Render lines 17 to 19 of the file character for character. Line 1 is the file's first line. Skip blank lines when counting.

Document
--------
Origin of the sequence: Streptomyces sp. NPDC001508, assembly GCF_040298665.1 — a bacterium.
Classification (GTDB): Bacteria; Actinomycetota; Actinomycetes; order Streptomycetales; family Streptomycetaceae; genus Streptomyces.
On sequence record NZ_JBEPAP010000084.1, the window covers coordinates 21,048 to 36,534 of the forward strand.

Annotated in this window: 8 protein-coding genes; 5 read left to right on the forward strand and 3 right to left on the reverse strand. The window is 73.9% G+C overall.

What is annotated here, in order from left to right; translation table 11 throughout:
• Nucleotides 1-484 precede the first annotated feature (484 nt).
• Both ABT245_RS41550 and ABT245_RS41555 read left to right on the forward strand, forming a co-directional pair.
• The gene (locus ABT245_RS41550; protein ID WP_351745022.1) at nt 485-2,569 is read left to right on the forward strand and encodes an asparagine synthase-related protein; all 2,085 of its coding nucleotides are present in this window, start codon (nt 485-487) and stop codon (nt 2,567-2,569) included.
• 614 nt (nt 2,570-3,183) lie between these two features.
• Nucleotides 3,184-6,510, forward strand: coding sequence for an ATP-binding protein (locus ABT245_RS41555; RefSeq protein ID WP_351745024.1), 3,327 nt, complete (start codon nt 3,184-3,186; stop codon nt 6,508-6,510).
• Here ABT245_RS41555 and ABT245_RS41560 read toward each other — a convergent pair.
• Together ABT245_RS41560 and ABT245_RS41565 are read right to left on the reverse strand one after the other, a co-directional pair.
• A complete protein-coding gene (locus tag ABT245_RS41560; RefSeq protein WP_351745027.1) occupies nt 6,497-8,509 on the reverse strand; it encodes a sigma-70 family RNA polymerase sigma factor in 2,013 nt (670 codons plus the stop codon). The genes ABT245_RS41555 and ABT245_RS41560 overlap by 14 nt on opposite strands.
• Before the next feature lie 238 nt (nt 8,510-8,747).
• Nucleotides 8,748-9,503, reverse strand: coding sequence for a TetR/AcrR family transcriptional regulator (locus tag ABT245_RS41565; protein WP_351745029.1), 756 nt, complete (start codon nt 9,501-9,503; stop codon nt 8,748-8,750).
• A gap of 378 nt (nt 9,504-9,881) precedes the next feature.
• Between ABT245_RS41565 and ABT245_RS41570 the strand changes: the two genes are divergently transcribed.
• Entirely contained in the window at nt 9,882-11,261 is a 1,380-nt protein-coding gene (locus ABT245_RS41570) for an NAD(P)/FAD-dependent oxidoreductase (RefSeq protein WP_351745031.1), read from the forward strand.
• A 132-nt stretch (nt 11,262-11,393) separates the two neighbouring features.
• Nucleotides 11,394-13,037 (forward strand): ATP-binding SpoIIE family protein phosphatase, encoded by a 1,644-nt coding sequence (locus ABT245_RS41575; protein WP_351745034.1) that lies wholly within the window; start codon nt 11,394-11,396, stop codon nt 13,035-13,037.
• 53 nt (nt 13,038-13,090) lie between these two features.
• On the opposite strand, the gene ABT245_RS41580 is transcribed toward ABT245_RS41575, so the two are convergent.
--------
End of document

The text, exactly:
• Between ABT245_RS41565 and ABT245_RS41570 the strand changes: the two genes are divergently transcribed.
• Entirely contained in the window at nt 9,882-11,261 is a 1,380-nt protein-coding gene (locus ABT245_RS41570) for an NAD(P)/FAD-dependent oxidoreductase (RefSeq protein WP_351745031.1), read from the forward strand.
• A 132-nt stretch (nt 11,262-11,393) separates the two neighbouring features.